Using this technology in product design also enables engineers to spot defects in time. This way, they can fix flaws in the early development stage. 

Healthcare

Spatial computing is also being used to improve different healthcare sectors. One such application is in medical training. 

AR and VR technologies have enabled medical students to practice medical techniques in virtual settings. This has allowed them to better understand human anatomy and surgical procedures without practicing with actual patients. 

Spatial computing is also being used to improve patient care. Surgeons can now use AR headsets to identify the precise locations of internal organs and structures. This increased precision enhances the likelihood of getting a positive outcome. 

Education

AR in Education

This technology has also proven beneficial in education, where it’s gradually replacing textbooks and traditional media. Students have an opportunity to immerse themselves in 3D settings that bring complex concepts to life. 

For instance, science students can examine complicated molecular structures in an interactive 3D environment. Similarly, history students can take a virtual trip to ancient civilizations and relive past events. Such interactivity helps learners understand concepts better while also boosting their engagement. 

Gaming and Entertainment

Gaming and entertainment were among the first sectors to apply spatial computing. The technology allows gamers to interact with characters and objects in virtual settings. Instead of controlling characters from a keyboard or joystick, you can use your gaze or hand gestures to mimic similar movements. 

On the entertainment front, spatial computing allows individuals to experience events more intuitively. With the help of the Apple Vision Pro headset, you can watch blockbuster movies as if you’re sitting in the front-row seat of a cinema. 

Data Analytics

Analyzing corporate data is time-consuming and daunting for those lacking ample experience. Thankfully, this is one of the areas where spatial computing can be put to use. By envisioning data in 3D virtual or augmented settings, data analysts can easily draw relationships and patterns between variables.

For instance, AR allows for the overlapping and anchoring data points to physical objects. This, in turn, offers new insight regarding the simulation outcomes and sensor readings. 

SeeSignal is an excellent example of a spatial computing application in data analytics. The app, invented by BadVR, uses immersive technology to help users visualize their network data. It allows you to view network readings in real time, spots dead zones, and does so much more. 

Big enterprises like NASA are also deploying this technology for their data analytics. According to this article published last year, the firm employs VR and AR to analyze Mars Rovers data. 

Retail

Retail is another sector reaping massive benefits from spatial computing. Consumer brands use this technology to offer personalized shopping experiences via virtual try-ons and product visualizations.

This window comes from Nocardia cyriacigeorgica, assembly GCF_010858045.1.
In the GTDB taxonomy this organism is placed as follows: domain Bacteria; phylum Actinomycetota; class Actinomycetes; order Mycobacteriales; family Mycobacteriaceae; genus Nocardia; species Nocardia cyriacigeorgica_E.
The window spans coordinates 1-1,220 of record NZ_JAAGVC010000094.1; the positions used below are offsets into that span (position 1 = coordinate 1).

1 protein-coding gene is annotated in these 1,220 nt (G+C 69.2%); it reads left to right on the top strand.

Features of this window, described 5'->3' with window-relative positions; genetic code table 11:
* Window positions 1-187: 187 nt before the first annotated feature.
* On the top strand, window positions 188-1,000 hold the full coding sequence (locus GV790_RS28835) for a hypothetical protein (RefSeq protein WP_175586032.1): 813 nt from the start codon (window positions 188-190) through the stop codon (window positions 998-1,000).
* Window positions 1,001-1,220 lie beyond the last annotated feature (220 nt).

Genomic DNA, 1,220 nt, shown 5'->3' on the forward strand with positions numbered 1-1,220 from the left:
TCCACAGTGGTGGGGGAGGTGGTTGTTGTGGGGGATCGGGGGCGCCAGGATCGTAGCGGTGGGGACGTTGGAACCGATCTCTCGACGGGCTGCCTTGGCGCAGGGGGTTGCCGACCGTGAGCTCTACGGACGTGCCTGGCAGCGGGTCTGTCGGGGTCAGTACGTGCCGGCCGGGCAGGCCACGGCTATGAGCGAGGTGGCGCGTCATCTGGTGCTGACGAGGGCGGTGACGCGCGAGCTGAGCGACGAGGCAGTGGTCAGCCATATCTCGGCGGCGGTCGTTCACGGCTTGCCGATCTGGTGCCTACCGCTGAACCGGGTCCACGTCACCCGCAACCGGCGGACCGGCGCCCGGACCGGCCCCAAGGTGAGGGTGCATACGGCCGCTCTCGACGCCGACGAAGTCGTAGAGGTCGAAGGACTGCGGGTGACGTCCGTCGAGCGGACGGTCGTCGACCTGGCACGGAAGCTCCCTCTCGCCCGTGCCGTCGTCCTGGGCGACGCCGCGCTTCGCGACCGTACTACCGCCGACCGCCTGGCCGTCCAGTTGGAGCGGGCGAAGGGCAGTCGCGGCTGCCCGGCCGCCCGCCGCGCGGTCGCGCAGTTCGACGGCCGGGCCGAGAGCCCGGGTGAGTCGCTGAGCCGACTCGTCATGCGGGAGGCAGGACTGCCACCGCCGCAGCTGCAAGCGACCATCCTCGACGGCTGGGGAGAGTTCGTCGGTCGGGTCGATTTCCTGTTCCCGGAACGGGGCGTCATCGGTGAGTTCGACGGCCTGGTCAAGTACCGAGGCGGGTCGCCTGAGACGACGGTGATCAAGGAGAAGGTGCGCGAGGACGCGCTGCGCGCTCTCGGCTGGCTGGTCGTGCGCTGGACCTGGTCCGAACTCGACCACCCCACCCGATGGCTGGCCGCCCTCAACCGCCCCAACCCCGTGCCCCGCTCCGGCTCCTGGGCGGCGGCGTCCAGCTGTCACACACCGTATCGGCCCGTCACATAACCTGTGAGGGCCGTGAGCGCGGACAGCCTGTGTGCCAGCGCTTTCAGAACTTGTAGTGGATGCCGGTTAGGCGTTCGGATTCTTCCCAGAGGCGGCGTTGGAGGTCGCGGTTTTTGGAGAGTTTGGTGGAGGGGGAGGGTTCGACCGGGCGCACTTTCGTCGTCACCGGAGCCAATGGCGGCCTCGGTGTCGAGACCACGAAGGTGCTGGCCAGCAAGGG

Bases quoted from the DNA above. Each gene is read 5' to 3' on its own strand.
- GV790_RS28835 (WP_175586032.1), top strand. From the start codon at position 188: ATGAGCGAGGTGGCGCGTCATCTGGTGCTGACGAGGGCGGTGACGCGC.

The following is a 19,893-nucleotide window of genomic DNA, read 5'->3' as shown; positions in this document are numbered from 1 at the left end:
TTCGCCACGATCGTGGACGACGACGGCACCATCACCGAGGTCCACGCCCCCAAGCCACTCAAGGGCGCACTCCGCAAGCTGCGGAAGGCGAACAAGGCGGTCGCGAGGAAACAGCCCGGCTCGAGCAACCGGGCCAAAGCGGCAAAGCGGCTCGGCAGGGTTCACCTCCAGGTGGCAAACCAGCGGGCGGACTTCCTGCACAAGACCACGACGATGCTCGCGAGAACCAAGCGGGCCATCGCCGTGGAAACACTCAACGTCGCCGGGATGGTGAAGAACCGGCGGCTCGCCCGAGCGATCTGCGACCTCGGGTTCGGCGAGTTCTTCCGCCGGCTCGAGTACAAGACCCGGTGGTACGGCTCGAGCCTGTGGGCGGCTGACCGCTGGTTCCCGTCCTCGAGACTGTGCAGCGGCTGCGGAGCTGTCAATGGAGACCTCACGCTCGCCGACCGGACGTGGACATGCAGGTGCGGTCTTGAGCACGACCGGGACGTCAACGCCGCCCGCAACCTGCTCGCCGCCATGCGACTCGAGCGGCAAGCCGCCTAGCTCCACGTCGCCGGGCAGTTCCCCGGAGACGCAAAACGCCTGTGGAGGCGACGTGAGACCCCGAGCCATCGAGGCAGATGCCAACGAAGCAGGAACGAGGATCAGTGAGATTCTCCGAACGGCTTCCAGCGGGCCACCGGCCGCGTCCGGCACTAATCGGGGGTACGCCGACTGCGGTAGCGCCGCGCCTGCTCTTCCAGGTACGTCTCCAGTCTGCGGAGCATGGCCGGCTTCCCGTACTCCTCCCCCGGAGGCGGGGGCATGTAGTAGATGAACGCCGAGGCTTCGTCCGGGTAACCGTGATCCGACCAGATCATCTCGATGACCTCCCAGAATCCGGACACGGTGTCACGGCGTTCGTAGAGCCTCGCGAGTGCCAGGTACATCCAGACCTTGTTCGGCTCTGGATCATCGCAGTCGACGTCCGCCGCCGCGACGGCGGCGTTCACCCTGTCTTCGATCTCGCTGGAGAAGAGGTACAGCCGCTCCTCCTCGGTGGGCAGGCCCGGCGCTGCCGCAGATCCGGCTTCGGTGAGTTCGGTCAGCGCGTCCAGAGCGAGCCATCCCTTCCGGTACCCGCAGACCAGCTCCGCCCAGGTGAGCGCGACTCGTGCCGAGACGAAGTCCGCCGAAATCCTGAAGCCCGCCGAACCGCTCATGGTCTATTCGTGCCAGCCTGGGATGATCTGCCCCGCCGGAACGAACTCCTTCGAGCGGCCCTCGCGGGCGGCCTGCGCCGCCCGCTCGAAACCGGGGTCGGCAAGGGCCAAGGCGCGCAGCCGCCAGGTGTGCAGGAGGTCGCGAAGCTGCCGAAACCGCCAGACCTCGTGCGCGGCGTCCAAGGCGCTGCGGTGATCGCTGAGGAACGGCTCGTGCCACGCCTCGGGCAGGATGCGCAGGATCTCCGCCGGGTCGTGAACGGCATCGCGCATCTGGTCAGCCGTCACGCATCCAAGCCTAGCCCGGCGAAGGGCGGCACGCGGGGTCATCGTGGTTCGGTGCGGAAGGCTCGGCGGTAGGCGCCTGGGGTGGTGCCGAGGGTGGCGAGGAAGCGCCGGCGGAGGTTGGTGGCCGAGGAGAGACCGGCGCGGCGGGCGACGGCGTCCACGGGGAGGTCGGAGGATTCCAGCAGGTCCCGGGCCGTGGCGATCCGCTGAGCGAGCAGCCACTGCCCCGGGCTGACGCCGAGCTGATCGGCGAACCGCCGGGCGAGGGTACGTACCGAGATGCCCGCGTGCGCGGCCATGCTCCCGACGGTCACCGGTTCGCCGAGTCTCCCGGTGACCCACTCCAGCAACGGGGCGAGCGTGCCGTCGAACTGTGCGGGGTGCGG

For instance, Warby Parker allows you to virtually try on up to different frames before purchasing. Similarly,  IKEA helps you envision how furniture pieces look in your space before buying.

Such technologies enable customers to be more confident in their purchase decisions. This minimizes the risk of returns and boosts retailers’ sales.

Remote Aid and Collaboration

Although rare, spatial computing is also used to improve remote aid and collaboration. 

More specifically, experts and technicians are using this technology to guide field workers in real-time. By using devices like Microsoft’s HoloLens, they can overlay digital content on the user’s view, hence assisting them remotely. 

This doesn’t just benefit companies with teams that work remotely. Businesses in any niche can leverage this technology to offer guidance to distant customers in real time. This not only boosts efficiency but also eliminates travel costs and downtime. 

The Future of Interactivity with Spatial Computing

Despite its remarkable benefits in improving interactivity, spatial computing has experienced mixed reception. Some corporate giants - like Microsoft and IKEA - have embraced the technology with open arms. However, others are a bit hesitant to get on board, and understandably so. 

One of the greatest hurdles facing the implementation of spatial computing is the steep hardware pricing. For instance, Apple’s Vision Pro glasses cost at least $3,500. In addition to being pricey, they’re not readily available. 

This is why spatial computing has yet to make a breakthrough in the consumer space. Many businesses fear that the high costs outweigh the potential benefits. 

But, as spatial computing technology progresses, the cost of related hardware will begin to decrease. The more this sector evolves, the more competitive and affordable it will be. This will allow both large and small/medium-sized businesses to adopt it. 

Cost aside, the future of spatial computing also depends on other aspects, like user-focused innovation. Customization and user-centric content creation will be prime factors for attracting and retaining clients in this sector. 

Generally, the future of spatial computing looks promising. With advancements in AI, haptic feedback, and refined hardware, we’re likely to see a more seamless and interactive virtual environment. 

Develop Apps Based on Spatial Computing with Imaginovation

As spatial computing technology progresses, businesses can discover new avenues for growth and success. By leveraging immersive interactions, they can automate various processes and provide more personalized shopping experiences. 

But given the steep investment, you’ll want to ensure you get it right the first time. And that’s where we come in. Our award winning team at Imaginovation will work with you to develop spatial computing apps tailored just for your business. 

Get in touch, and let us guide you on this transformative journey!

Author

Michael Georgiou